I also have Southern Bride, which is a modern-day Southern Gothic fable, about the fallout between two families — one white, one Hispanic — after a prom prank between their children goes horribly wrong. That one is going to take a pretty penny to make, so it’s more so still in the writing stages.

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Anything else in the writing stages?

Well, there’s my desktop folder full of feature screenplays, but right now I’m finding the most solace in writing my web-series Fuckboys. It’s a ten-part comedy drama following a group of young filmmakers who want to be among the greats, no matter how many bridges they have to burn.

It’s exploring a lot of the feelings I’m having right now, but within the comfort of fiction. Honestly, it’s so disgustingly personal that I sometimes have doubts it will ever pan out. But we’ll see.

Are you finding Austin more conducive to creating more?

Absolutely. Even on just a “vibe” level — sorry, I don’t know a better way to put that — it’s such a creative city. It’s full of different venues for different types of creativity, and because of that, there’s so many more people working in the arts than where I came from.

Who in the city do you want to work with?

There are so many talented people in the film scene here in Austin that it’s hard to imagine anyone who would even want to work on one of my broke-ass sets, but a kid can dream! I’m super interested in the work of local filmmakers like Owen Egerton or Clay Liford.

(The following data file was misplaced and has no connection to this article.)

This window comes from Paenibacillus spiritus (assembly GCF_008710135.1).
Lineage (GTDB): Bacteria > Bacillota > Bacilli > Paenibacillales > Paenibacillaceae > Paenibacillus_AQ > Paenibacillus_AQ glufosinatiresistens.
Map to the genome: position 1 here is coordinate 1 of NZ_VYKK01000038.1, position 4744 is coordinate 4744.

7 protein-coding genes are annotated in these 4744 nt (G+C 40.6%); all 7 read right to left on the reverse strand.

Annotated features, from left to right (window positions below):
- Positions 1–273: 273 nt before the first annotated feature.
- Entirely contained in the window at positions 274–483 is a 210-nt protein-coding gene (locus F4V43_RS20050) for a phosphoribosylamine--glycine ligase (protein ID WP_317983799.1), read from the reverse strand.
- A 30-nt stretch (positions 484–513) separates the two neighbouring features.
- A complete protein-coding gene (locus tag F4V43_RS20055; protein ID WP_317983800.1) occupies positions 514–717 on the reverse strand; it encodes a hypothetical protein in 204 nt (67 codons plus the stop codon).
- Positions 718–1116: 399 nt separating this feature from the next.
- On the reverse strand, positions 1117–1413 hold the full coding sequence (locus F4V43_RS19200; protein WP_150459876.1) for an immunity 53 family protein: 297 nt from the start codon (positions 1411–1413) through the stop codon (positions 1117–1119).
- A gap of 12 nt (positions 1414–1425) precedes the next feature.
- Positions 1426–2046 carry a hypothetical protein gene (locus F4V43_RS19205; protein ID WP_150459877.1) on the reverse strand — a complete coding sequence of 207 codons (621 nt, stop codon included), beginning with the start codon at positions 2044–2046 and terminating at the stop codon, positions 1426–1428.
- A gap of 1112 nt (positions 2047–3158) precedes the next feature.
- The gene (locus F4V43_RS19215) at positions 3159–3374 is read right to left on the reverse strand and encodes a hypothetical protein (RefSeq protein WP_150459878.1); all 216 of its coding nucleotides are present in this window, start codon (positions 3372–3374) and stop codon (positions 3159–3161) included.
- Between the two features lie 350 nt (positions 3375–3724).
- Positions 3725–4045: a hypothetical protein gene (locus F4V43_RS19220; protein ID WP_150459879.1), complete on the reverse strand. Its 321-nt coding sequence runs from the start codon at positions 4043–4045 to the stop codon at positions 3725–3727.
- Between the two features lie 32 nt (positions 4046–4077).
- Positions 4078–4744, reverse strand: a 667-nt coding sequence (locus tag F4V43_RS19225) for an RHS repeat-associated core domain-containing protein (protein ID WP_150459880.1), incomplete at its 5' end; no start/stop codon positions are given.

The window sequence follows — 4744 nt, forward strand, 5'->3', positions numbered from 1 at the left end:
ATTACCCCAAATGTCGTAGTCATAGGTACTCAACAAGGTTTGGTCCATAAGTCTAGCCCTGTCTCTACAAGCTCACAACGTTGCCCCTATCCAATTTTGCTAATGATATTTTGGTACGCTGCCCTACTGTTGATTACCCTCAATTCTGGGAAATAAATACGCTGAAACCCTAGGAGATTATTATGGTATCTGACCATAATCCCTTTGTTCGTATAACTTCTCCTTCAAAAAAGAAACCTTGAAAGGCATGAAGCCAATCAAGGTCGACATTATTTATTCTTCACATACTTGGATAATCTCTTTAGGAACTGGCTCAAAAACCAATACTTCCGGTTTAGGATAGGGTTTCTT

I love what I’ve seen from actor/director Frank Mosley (a native from my old film community, Dallas). And of course, all the artists working at Austin Film Society. I’ve already started going to their events, trolling around for inspiration.

Who are your biggest influences?

There are so many, and you’ve heard them all before. I was born during the tail end of the nineties, but I am very much a student of that movement of indie film — Paul Thomas Anderson, Steven Soderbergh, Alex Payne. If I told you how closely I’ve watched their films and researched their careers, you’d be pretty worried.

But out of the “nineties brats”, I’ve looked up the most to David O. Russell and the way he translates his craziest emotions and those of others to the big screen. It takes my breath away. He’s such an exciting and bold storyteller, and I hope my films can move at least one person the way his films do for me.

What advice can you give to other 18-year olds with a dream?

I cannot stress enough how important it is to put yourself out there and meet people in your field, no matter how awkward, shy or uneasy you may feel. Doesn’t matter if it’s others like us — freelancers and students still working hard every day to someday achieve success — or the ones who have already “made it”.

The former types of people are the ones you want surrounding you as friends, peers and co-workers — drive and motivation feed off of drive and motivation. And the latter help by giving you the occasional bit of career advice and, perhaps more importantly, serving as living, working reminders that your dream is possible. For more about Fernando Andrés and his work, visit thefernandoandres.com

Virginia Anzengruber hosts Super Hungry: Conversations with Not-So Starving Artists. For more, visit superhungrypodcast.com

Here is some of Fernando Andrés’ Work:


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  • Mattias

    Whiplash is much better than Black Swan, great editing in that video though